Mount Sherman

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Mount Sherman
Highest point
Elevation14,043 ft (4,280 m) [1][2]
Prominence850 ft (259 m) [2]
Isolation8.06 mi (12.97 km) [2]
ListingColorado Fourteener 45th
Coordinates39°13′30″N 106°10′11″W / 39.2249903°N 106.1697431°W / 39.2249903; -106.1697431Coordinates: 39°13′30″N 106°10′11″W / 39.2249903°N 106.1697431°W / 39.2249903; -106.1697431[3]
Mount Sherman is located in Colorado
Mount Sherman
Mount Sherman
LocationLake and Park counties, Colorado, United States[3]
Parent rangeMosquito Range[2]
Topo mapUSGS 7.5' topographic map
Mount Sherman, Colorado[3]
Easiest routeHike

Mount Sherman is a high mountain summit in the Mosquito Range of the Rocky Mountains of North America. The 14,043-foot (4,280 m) fourteener is located 6.8 miles (11.0 km) east by south (bearing 103°) of the City of Leadville, Colorado, United States, on the drainage divide separating San Isabel National Forest and Lake County from Pike National Forest and Park County.[1][2][3] The mountain was named in honor of General William Tecumseh Sherman.[4]


Mount Sherman is one of the most nondescript of the fourteeners, and one of the easiest to climb;[5] it is recommended as a beginner fourteener. It is also the only fourteener that has had a successful aircraft landing on its summit.[6]

Sherman Mine[edit]

The Sherman mine, located in upper Iowa Gulch at and above 12,200 ft. on the west flank of Mt. Sherman, produced over 10 million ounces of silver, mostly between 1968 and 1982, with a value of over $300 million at 2010 prices. The Sherman silver-lead-zinc deposit is hosted in dolomites of the Early Mississippian Leadville Formation. Mineralization is within an integrated cavern system that developed in these carbonate rocks in Late Mississippian time.[7] Pb-Zn-Ag mineralization was emplaced into the old cave system at about 272 ± 18 Ma, during the Early Permian period.[8]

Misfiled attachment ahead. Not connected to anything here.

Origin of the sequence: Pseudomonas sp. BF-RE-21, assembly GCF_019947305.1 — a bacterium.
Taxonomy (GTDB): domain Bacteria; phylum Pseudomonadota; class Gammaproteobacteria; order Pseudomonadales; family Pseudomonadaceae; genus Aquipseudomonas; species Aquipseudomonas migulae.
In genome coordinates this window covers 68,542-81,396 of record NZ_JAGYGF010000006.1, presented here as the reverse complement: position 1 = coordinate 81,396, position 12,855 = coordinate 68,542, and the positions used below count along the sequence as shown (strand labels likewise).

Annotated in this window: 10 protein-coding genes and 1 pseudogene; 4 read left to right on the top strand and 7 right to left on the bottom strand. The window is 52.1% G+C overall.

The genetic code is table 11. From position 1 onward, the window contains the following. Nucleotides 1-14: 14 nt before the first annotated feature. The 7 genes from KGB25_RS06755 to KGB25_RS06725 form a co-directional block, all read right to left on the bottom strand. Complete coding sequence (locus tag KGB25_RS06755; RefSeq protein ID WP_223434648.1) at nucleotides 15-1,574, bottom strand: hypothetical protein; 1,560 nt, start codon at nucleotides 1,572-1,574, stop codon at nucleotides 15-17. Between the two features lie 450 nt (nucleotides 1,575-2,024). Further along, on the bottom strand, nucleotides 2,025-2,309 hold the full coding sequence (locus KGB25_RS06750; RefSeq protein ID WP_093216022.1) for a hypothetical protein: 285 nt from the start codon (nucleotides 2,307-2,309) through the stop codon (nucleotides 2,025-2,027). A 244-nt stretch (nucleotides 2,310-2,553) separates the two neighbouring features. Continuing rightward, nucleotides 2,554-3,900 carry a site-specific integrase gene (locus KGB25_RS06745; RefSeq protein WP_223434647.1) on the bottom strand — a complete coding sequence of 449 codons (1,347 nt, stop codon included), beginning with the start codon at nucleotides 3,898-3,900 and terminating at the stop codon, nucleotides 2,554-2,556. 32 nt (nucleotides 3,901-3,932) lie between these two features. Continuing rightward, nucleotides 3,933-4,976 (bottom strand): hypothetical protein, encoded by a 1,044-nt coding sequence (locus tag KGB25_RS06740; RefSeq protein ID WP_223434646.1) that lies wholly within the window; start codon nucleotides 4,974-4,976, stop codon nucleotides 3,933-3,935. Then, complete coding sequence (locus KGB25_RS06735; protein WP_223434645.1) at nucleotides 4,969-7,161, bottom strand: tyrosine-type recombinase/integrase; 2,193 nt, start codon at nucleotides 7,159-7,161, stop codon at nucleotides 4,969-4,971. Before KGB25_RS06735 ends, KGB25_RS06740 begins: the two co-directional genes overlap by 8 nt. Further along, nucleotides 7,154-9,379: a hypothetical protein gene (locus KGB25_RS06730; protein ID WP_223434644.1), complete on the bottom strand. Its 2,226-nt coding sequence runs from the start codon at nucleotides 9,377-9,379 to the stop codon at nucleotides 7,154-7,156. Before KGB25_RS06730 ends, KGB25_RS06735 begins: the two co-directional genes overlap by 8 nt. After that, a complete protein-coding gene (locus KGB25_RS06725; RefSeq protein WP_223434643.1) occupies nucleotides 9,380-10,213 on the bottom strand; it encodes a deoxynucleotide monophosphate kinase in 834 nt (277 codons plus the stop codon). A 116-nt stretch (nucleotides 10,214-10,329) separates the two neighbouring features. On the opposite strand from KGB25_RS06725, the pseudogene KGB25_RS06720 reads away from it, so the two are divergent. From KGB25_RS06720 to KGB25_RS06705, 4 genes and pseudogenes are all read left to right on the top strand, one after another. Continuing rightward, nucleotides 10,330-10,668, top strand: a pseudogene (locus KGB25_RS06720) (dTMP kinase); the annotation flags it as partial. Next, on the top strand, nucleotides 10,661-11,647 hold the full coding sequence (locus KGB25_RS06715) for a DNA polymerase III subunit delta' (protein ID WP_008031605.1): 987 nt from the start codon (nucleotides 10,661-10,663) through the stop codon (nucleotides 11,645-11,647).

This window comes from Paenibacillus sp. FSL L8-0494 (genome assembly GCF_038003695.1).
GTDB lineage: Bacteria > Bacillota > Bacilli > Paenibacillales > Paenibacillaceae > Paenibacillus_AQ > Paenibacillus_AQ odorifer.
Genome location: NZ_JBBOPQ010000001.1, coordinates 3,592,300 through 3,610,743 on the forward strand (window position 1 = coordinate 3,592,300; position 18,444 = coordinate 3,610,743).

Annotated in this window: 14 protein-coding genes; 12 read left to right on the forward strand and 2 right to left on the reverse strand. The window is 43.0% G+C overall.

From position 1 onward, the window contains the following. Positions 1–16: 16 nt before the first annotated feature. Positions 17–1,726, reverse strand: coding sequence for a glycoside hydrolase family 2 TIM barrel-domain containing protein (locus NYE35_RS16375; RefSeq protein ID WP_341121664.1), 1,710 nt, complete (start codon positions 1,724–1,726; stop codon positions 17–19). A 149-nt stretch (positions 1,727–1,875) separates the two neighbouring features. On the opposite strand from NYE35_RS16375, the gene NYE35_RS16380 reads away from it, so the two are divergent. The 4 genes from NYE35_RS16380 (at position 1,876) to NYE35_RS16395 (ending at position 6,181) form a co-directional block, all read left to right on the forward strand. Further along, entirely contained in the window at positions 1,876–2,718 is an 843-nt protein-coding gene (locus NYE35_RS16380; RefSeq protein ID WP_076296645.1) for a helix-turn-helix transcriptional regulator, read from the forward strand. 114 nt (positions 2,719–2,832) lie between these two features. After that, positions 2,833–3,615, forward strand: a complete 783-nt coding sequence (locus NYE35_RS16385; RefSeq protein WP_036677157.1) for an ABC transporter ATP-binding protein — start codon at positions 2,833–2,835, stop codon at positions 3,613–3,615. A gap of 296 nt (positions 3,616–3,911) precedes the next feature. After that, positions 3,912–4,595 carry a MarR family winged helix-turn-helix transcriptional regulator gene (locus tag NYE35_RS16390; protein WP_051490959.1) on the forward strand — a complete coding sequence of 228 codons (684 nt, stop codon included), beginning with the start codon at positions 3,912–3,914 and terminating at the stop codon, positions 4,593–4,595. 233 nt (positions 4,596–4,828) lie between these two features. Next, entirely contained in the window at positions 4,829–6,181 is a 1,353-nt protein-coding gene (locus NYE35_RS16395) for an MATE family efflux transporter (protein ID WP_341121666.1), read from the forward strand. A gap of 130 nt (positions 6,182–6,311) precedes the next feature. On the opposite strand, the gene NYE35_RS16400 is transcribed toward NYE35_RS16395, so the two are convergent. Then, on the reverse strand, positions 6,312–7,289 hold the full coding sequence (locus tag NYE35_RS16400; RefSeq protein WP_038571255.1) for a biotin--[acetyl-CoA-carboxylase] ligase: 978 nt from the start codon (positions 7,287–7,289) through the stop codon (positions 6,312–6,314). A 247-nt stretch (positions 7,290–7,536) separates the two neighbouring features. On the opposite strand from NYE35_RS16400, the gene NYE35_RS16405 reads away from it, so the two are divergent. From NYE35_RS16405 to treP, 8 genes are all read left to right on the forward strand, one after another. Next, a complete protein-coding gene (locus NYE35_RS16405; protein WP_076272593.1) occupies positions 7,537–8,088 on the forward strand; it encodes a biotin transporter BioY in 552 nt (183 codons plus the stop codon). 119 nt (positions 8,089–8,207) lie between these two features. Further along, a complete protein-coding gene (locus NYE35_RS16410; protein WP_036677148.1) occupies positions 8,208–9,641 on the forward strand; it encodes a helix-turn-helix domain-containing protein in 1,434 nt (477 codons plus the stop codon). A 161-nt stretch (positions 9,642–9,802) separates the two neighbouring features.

Secondary ore minerals from the Sherman mine are popular with mineral collectors.[9] The prominent ruins of the historic buildings and structures of the Hilltop Mine (above the more recent Sherman mine workings) are often visited and photographed by hikers and mountaineers.

Cerussite-Rosasite-Azurite-Smithsonite-Mimetite (etc.), classic secondary ore mineral specimen from the Sherman Mine. Size: 15.1 x 10.6 x 9.8 cm. Click on image for more photos of this specimen.
Mount Sherman and the Mosquito Range: (left to right) Horseshoe Mountain (obvious), White Ridge, Mount Sherman, Gemini Peak and "Mount Evans #2" (far right), looking west from State Highway 9, just north of Fairplay. Photo taken in May 2009, courtesy of David Herrera.

See also[edit]


  1. ^ a b The elevation of Mount Sherman includes an adjustment of +2.029 m (+6.66 ft) from NGVD 29 to NAVD 88.
  2. ^ a b c d e "Mount Sherman, Colorado". Retrieved October 21, 2014.
  3. ^ a b c d "Mount Sherman". Geographic Names Information System. United States Geological Survey. Retrieved October 21, 2014.
  4. ^ Dziezynski, James (1 August 2012). Best Summit Hikes in Colorado: An Opinionated Guide to 50+ Ascents of Classic and Little-Known Peaks from 8,144 to 14,433 Feet. Wilderness Press. p. 158. ISBN 978-0-89997-713-3.
  5. ^ "Easiest 14er Routes". Retrieved 2014-02-13.
  6. ^ Louis W. Dawson II, Dawson's Guide to Colorado's Fourteeners, Volume 1, Blue Clover Press, 1994, ISBN 0-9628867-1-8
  7. ^ R. Mark Maslyn, Mineralized Late-Mississippian Paleokarst Features and Paleogeography in the Leadville, Colorado Area. 1996, National Speleological Society Convention Guidebook. Full text
  8. ^ D. T. A. Symons, M. T. Lewchuk et al., Age of the Sherman-Type Zn-Pb-Ag Deposits, Mosquito Range,Colorado. Economic Geology; November 2000; v. 95; no. 7; p. 1489-1504; doi:10.2113/gsecongeo.95.7.1489. Abstract
  9. ^ Sherman mine data and photos at

External links[edit]